Apr 27, 2012 0 Share

Silent Communication


Illustration of 3-D figures sharing mind connection.
iStockphoto

Last week¸ Cody went with Stephen on an outing to the park. When they came back, Stephen told me of an encounter Cody had with another individual who apparently had an intellectual disability where speech was limited as well. Stephen was very intrigued with the interaction that took place between them. It was without words.

I too have seen this kind of interaction with Cody and someone else who, for whatever reason, could not communicate verbally. Yet they still seemed to have this quiet understanding between them as to what information was being relayed back and forth.

Once we were all in a small café and the owner of the business happened to be the lady who took our order. Upon first glance at Cody, she didn’t know there was anything different about him. But when she began asking questions regarding what he would like to eat and drink it became very clear. She also had a daughter who experienced the same struggles with speech and language as Cody. And on this day, the daughter happened to be helping her mother in the kitchen at the restaurant.

The owner became very excited and said, “Oh my daughter needs to meet him! I’ll be right back!” And off she ran to the kitchen to get her.

A moment later she came back hand in hand with a young girl about the same age as Cody. This young lady had Down syndrome but her actions and mannerisms were very similar in nature to my son’s.

Upon being introduced to each other, the two shook hands. I watched them both as they looked at each other, both of them grinning ear to ear.

Cody was very excited and I could tell he wanted to giggle and it was taking tremendous effort for him to hold it back. The young lady was doing the same.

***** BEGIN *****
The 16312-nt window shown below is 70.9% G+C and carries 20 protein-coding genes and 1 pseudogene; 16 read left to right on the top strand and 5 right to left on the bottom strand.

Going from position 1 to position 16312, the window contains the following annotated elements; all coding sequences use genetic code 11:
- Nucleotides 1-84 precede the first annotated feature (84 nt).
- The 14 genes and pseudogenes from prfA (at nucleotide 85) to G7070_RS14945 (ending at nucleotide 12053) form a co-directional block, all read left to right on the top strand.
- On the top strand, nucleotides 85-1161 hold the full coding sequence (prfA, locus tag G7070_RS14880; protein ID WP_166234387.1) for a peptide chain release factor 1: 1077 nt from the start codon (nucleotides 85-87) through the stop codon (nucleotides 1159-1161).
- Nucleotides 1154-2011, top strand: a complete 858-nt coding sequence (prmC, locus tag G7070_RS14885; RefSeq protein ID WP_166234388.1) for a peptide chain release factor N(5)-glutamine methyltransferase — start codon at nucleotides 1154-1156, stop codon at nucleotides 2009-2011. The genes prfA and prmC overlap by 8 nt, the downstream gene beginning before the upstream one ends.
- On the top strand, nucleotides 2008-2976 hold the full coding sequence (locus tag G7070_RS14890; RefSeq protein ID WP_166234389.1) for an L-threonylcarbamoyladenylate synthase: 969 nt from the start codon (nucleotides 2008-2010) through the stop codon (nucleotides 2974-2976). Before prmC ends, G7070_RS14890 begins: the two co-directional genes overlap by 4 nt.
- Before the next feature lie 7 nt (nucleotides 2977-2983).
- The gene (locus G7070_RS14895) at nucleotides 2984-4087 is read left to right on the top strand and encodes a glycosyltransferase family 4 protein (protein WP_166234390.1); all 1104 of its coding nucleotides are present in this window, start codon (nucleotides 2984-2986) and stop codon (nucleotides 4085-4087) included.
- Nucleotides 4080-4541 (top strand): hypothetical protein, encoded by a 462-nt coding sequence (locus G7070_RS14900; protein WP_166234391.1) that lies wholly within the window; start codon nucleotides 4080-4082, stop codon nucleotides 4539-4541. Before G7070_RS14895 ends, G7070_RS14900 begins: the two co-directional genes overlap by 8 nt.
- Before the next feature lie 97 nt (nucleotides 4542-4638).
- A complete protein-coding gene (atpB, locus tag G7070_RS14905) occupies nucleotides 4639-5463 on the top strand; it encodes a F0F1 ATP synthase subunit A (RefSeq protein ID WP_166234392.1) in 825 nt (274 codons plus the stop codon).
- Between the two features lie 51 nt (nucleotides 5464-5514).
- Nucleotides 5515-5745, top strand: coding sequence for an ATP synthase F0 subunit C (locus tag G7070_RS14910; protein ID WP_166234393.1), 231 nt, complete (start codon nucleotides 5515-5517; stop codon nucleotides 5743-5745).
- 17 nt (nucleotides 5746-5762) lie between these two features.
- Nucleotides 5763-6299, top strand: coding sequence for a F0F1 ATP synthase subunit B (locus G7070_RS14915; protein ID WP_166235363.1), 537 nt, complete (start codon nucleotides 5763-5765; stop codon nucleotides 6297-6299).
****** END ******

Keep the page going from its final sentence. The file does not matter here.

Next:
Finally, he said in a voice that waivered, “Hi … how are you?”

The young girl answered back in words that were barely audible. “Fine!” Then her grin grew even larger and she wrinkled her nose and looked down at the table. Cody could not contain his giggle anymore.

For several moments no words were spoken between the two of them. They looked at each other and Cody held his open hand up with fingers spread apart. Timidly, she put her hand up to his in the same fashion. Both of them laughed.

This kind of exchange went on for about three to four minutes and then the girl’s mother said to her, “Ok, I have to go back to work now!”

It was very interesting to watch. It was as if some telepathic conversation was taking place between this young lady and my son and only they were privy to what was being communicated. Was it?

It would not be the first time I have heard of such a thing among those on the autism spectrum. I once read a story written by a man who also had a son on the spectrum. He described his son’s interactions with his peers and co-workers in a local workshop where they lived, in much the same way. He said it was as though his son could simply hear the thoughts of the others there. Perhaps this sheds new light on gifts which people like Cody possess and the rest of us are simply too blind or too narrow-minded and closed-hearted to see and comprehend it. Who is to say they don’t possess it? Perhaps if this were true it might actually explain why they become irritable when we neurotypical types can see absolutely no reason for their irritability. And perhaps it might also explain some of the seemingly bizarre language patterns we often don’t understand.

I feel if we knew the full scope of what is involved in the thought patterns and brain functions of the autistic mind, we might all be in for a real awakening into the spirituality, intellectual abilities and philosophical reasoning that might put that of neurotypical counterparts to shame. Something so many refuse to believe to be possible!